In an efficient market, technical analysis cannot earn abnormal returns. Technical strategies are inferior to a buy and hold strategy since they typically churn investor accounts. Nonetheless, technical analysis appears to thrive. The purpose of this paper is to explain why technical analysis survives even though it is inferior to a buy-and-hold strategy. A model is developed that compares four investor groups --informed insiders, buy-and-hold investors, technical traders, and uninformed naive fundamental traders --and are comparedin the model. Surprisingly, it demonstrates the superiority of technical analysis relative to fundamental analysis. The equilibrium requires that different classes of investors earn different rates of return. Informed traders can only earn sufficient returns to cover their costs if there exist traders who, in some sense, are trading on bad information or "noise" in the Fisher Black sense. The ultimate explanation for the survival of naive investment strategies is that informed traders must have someone with whom to trade. If all uninformed traders are driven out of the market there is no benefit to being informed.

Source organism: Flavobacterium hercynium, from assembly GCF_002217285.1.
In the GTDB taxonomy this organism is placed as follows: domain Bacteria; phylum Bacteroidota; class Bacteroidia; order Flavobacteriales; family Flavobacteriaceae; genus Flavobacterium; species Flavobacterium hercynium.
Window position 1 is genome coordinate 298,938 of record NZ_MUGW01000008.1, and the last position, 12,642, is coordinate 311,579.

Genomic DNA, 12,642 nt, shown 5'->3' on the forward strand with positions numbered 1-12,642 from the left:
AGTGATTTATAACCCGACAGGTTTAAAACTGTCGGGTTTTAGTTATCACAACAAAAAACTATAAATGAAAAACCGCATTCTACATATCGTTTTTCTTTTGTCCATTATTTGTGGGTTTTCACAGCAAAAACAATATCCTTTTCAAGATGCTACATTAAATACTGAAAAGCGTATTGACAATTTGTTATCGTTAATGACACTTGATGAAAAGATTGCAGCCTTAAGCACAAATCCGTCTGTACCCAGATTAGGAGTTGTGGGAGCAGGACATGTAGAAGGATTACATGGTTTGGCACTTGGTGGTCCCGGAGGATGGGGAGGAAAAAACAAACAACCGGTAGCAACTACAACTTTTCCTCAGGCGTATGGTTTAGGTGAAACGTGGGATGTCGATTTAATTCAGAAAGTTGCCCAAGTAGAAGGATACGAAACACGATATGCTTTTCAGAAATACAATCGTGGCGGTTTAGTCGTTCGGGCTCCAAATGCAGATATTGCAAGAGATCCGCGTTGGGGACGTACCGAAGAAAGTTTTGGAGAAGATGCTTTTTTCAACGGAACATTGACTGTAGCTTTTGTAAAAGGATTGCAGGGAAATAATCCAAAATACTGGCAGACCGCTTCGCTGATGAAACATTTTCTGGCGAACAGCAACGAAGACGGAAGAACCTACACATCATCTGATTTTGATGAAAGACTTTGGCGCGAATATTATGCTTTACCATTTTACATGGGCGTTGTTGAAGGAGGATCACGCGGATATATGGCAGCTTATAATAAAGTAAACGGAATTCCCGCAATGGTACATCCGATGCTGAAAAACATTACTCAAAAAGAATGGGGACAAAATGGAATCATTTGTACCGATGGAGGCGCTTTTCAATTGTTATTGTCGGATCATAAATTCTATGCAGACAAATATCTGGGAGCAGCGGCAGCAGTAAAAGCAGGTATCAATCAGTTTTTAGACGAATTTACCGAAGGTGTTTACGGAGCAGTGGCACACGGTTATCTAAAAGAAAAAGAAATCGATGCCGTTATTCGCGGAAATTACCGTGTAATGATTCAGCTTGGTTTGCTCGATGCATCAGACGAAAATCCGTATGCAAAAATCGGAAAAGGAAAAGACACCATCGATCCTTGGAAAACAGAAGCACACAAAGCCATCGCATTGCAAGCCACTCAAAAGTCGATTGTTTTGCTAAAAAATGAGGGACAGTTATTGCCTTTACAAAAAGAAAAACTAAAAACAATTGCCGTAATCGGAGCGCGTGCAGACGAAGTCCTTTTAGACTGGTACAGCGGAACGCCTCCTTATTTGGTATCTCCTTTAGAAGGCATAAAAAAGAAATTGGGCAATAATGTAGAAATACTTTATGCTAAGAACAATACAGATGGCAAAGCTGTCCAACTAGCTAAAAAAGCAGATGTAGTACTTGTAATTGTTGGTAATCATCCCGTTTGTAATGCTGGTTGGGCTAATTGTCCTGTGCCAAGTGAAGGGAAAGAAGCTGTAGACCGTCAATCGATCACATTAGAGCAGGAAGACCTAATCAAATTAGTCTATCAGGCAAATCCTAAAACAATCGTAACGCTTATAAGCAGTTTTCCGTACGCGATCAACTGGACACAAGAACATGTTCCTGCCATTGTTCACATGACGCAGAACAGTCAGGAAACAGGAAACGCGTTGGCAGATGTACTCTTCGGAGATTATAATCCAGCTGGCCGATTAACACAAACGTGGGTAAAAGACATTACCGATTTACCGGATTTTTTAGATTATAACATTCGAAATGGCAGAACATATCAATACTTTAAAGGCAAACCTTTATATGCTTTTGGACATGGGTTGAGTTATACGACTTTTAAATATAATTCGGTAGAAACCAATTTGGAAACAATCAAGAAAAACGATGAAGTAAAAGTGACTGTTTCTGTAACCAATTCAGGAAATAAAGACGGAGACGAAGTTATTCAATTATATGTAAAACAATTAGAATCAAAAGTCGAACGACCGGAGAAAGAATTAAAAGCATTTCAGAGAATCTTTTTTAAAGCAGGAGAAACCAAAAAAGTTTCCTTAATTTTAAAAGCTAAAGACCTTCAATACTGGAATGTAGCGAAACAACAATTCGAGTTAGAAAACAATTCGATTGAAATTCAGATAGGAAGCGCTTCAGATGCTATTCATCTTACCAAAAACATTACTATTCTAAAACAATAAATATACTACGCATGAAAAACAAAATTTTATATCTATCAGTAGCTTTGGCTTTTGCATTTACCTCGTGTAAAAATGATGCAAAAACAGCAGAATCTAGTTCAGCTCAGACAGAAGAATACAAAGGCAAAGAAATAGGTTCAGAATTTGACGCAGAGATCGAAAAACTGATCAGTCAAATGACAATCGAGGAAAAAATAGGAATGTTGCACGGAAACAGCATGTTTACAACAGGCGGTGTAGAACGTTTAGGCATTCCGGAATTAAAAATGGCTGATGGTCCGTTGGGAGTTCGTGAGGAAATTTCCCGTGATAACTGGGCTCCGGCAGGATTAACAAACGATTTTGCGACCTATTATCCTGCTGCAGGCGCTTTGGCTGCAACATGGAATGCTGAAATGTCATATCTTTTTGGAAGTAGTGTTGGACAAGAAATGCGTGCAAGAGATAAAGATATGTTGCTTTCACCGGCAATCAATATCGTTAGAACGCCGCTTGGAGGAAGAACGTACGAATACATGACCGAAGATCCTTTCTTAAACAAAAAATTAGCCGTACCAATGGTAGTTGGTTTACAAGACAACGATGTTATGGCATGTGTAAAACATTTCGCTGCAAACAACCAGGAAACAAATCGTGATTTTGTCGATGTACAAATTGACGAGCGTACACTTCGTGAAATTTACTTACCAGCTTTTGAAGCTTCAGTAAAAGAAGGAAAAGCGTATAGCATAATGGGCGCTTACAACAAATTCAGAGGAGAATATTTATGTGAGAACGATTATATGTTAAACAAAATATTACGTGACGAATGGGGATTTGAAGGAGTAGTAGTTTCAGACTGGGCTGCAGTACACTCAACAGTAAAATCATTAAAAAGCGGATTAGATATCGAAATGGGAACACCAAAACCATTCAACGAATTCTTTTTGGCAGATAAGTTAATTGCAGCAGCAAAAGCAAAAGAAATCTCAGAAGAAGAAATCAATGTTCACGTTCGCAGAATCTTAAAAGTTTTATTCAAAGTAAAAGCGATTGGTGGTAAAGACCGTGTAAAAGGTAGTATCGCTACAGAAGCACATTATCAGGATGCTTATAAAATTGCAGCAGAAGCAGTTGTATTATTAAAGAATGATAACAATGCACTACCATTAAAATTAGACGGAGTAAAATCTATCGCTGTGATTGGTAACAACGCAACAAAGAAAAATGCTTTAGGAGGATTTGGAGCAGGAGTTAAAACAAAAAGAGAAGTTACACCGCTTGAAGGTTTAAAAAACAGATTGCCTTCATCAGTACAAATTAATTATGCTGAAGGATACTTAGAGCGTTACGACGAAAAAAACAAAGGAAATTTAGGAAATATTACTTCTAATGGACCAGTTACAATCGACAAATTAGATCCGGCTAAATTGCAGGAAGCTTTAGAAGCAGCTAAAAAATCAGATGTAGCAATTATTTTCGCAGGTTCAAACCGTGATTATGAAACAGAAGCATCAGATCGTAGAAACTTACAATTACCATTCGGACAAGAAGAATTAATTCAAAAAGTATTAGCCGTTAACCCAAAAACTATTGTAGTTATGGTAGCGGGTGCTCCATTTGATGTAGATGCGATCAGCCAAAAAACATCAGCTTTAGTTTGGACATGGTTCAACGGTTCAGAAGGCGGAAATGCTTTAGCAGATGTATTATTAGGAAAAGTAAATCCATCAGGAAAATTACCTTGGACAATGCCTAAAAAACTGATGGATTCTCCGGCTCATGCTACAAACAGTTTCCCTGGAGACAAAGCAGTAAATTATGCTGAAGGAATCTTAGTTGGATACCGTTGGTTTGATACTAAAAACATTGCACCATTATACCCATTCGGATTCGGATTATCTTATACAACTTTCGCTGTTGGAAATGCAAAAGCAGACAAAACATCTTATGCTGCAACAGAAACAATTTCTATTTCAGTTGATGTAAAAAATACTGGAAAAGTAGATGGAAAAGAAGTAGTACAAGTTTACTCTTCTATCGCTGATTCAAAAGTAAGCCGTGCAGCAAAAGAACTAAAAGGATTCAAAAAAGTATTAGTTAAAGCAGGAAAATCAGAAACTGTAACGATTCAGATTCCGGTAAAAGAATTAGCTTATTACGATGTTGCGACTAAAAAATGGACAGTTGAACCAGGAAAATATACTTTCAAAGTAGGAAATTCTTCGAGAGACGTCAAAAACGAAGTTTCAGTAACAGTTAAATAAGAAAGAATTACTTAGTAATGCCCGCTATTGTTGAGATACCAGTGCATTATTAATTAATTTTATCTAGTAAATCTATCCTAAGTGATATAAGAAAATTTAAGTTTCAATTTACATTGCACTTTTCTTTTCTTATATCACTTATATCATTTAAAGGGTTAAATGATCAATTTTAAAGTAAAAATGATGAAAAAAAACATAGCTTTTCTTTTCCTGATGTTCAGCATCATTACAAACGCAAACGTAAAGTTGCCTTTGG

Zorn, Thomas S. and Hassan, M. Kabir, "An information explanation of the survival of technical analysis in capital market" (1991). Department of Economics and Finance Working Papers, 1991-2006. Paper 50.